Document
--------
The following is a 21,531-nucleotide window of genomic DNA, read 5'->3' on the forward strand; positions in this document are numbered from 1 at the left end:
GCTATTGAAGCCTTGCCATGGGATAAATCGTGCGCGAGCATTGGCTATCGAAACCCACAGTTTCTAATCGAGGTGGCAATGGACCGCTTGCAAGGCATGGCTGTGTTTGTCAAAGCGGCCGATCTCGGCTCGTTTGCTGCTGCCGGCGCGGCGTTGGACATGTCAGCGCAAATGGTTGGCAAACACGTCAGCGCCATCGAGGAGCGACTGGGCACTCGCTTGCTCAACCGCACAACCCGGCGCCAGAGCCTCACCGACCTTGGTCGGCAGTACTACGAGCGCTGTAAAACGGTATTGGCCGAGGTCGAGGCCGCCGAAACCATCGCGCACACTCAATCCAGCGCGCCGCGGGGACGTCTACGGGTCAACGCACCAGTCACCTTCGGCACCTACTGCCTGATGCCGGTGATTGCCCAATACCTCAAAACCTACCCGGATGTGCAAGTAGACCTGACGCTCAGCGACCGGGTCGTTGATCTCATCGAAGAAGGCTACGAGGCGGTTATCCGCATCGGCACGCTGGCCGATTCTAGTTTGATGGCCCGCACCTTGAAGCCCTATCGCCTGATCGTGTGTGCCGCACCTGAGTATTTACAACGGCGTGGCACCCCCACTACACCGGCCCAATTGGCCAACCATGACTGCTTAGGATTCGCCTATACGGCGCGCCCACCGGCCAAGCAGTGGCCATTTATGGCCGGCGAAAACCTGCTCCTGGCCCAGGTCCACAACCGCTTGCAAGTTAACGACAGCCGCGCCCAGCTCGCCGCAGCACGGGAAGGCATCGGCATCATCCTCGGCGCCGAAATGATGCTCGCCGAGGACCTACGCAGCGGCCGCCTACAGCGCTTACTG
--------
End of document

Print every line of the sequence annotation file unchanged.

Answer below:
The following is a 21,531-nucleotide window of genomic DNA, read 5'->3' on the forward strand; positions in this document are numbered from 1 at the left end:
GCTATTGAAGCCTTGCCATGGGATAAATCGTGCGCGAGCATTGGCTATCGAAACCCACAGTTTCTAATCGAGGTGGCAATGGACCGCTTGCAAGGCATGGCTGTGTTTGTCAAAGCGGCCGATCTCGGCTCGTTTGCTGCTGCCGGCGCGGCGTTGGACATGTCAGCGCAAATGGTTGGCAAACACGTCAGCGCCATCGAGGAGCGACTGGGCACTCGCTTGCTCAACCGCACAACCCGGCGCCAGAGCCTCACCGACCTTGGTCGGCAGTACTACGAGCGCTGTAAAACGGTATTGGCCGAGGTCGAGGCCGCCGAAACCATCGCGCACACTCAATCCAGCGCGCCGCGGGGACGTCTACGGGTCAACGCACCAGTCACCTTCGGCACCTACTGCCTGATGCCGGTGATTGCCCAATACCTCAAAACCTACCCGGATGTGCAAGTAGACCTGACGCTCAGCGACCGGGTCGTTGATCTCATCGAAGAAGGCTACGAGGCGGTTATCCGCATCGGCACGCTGGCCGATTCTAGTTTGATGGCCCGCACCTTGAAGCCCTATCGCCTGATCGTGTGTGCCGCACCTGAGTATTTACAACGGCGTGGCACCCCCACTACACCGGCCCAATTGGCCAACCATGACTGCTTAGGATTCGCCTATACGGCGCGCCCACCGGCCAAGCAGTGGCCATTTATGGCCGGCGAAAACCTGCTCCTGGCCCAGGTCCACAACCGCTTGCAAGTTAACGACAGCCGCGCCCAGCTCGCCGCAGCACGGGAAGGCATCGGCATCATCCTCGGCGCCGAAATGATGCTCGCCGAGGACCTACGCAGCGGCCGCCTACAGCGCTTACTG